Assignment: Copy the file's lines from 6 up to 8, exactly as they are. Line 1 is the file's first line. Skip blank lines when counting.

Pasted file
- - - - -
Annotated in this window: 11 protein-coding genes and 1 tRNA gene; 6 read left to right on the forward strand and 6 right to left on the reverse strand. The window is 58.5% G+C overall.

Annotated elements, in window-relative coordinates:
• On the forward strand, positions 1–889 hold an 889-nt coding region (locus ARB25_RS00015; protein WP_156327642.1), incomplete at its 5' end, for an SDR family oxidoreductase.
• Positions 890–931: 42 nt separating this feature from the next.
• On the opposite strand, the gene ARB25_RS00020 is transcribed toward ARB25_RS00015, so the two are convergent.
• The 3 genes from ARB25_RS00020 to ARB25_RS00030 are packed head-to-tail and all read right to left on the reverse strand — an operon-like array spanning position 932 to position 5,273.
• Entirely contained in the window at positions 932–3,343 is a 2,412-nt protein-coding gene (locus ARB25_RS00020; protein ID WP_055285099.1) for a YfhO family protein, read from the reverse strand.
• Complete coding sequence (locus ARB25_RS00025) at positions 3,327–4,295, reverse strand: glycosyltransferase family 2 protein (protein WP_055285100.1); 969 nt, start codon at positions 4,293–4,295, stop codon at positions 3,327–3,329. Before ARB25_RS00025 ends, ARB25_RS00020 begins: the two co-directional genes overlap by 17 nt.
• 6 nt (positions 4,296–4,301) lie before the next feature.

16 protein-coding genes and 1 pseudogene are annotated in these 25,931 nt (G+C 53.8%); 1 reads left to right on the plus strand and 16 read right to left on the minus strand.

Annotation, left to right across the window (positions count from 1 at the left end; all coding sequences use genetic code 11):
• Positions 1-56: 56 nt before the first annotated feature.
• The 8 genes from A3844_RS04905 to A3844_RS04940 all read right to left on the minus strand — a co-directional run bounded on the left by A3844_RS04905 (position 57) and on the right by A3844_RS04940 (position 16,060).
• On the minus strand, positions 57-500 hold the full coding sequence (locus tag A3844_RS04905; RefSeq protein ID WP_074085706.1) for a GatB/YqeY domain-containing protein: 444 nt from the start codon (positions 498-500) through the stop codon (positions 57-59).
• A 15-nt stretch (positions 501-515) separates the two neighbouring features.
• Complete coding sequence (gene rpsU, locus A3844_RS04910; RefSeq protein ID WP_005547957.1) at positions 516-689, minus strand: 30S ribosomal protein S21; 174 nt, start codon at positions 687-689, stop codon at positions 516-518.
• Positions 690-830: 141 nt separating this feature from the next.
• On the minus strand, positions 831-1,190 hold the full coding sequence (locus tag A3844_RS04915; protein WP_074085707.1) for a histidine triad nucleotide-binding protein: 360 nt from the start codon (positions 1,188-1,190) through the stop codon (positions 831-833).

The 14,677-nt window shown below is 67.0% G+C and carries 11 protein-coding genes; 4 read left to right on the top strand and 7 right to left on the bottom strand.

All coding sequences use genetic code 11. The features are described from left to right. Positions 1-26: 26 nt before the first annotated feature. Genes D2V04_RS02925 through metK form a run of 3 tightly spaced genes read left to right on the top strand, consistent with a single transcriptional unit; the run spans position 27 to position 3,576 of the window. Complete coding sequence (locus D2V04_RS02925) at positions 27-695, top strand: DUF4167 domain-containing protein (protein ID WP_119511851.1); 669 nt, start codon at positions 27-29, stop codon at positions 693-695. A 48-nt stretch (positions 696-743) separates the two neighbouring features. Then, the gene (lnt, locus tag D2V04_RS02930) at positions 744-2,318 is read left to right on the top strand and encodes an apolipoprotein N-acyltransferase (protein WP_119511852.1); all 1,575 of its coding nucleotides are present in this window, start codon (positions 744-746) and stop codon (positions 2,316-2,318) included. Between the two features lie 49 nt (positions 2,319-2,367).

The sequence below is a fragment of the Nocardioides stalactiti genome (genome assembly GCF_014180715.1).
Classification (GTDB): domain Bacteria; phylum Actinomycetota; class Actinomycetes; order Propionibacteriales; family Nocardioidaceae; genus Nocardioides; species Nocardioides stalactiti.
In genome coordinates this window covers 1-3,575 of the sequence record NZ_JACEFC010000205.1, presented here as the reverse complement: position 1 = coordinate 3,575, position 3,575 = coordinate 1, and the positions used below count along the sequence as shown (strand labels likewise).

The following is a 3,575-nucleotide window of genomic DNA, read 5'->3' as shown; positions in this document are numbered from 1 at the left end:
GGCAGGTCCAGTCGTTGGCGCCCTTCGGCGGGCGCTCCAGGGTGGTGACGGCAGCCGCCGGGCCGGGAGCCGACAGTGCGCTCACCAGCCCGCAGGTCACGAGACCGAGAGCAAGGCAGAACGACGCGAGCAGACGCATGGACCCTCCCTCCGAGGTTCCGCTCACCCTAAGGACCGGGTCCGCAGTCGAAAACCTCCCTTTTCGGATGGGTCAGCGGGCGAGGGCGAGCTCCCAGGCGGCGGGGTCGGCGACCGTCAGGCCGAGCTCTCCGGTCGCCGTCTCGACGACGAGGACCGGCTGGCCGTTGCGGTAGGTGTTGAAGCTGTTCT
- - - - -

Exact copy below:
• The 3 genes from ARB25_RS00020 to ARB25_RS00030 are packed head-to-tail and all read right to left on the reverse strand — an operon-like array spanning position 932 to position 5,273.
• Entirely contained in the window at positions 932–3,343 is a 2,412-nt protein-coding gene (locus ARB25_RS00020; protein ID WP_055285099.1) for a YfhO family protein, read from the reverse strand.
• Complete coding sequence (locus ARB25_RS00025) at positions 3,327–4,295, reverse strand: glycosyltransferase family 2 protein (protein WP_055285100.1); 969 nt, start codon at positions 4,293–4,295, stop codon at positions 3,327–3,329. Before ARB25_RS00025 ends, ARB25_RS00020 begins: the two co-directional genes overlap by 17 nt.